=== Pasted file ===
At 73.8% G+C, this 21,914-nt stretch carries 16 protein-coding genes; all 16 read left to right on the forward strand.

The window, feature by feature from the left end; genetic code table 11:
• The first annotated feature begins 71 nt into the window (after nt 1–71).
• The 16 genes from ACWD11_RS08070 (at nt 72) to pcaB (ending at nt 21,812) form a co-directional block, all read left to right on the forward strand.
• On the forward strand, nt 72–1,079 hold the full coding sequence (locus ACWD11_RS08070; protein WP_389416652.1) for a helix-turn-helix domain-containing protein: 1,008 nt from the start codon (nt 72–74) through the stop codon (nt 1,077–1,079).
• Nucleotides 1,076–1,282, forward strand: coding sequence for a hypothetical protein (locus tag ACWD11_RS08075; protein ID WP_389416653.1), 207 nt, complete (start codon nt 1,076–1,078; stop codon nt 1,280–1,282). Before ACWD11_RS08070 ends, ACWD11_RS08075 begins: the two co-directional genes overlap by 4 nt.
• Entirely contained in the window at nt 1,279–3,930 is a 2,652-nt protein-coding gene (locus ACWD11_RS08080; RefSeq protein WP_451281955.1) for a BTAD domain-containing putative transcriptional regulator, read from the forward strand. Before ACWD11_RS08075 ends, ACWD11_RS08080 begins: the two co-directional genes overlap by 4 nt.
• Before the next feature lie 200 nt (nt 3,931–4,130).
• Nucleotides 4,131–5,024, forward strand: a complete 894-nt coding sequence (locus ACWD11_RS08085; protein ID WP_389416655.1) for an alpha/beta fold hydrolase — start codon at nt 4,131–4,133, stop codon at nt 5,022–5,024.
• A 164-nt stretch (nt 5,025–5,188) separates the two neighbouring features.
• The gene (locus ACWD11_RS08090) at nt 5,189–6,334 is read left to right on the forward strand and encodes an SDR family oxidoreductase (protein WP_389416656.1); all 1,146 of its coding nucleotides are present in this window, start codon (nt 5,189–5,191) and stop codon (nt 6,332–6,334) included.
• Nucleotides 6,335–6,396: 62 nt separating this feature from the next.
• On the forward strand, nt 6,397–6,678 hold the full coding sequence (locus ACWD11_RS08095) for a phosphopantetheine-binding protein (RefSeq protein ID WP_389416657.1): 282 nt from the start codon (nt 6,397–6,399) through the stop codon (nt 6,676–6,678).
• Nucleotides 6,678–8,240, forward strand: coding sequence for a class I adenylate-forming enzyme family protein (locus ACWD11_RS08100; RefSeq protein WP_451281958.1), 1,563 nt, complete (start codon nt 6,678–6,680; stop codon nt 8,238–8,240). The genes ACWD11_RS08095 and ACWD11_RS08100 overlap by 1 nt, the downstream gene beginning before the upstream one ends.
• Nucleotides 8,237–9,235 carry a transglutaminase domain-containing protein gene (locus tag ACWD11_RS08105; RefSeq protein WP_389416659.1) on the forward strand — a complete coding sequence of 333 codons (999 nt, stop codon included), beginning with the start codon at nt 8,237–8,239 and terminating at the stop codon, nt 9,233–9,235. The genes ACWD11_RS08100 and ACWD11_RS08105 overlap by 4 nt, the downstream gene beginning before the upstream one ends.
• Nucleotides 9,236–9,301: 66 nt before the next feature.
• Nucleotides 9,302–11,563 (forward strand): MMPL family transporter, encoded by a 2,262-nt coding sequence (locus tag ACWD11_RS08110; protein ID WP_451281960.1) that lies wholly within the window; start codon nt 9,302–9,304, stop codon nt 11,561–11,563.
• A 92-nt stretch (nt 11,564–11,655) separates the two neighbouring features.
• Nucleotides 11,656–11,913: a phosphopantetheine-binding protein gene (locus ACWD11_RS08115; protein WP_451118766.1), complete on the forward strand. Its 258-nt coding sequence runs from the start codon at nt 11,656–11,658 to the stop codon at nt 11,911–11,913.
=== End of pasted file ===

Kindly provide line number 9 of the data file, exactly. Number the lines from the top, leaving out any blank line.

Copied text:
• Nucleotides 4,131–5,024, forward strand: a complete 894-nt coding sequence (locus ACWD11_RS08085; protein ID WP_389416655.1) for an alpha/beta fold hydrolase — start codon at nt 4,131–4,133, stop codon at nt 5,022–5,024.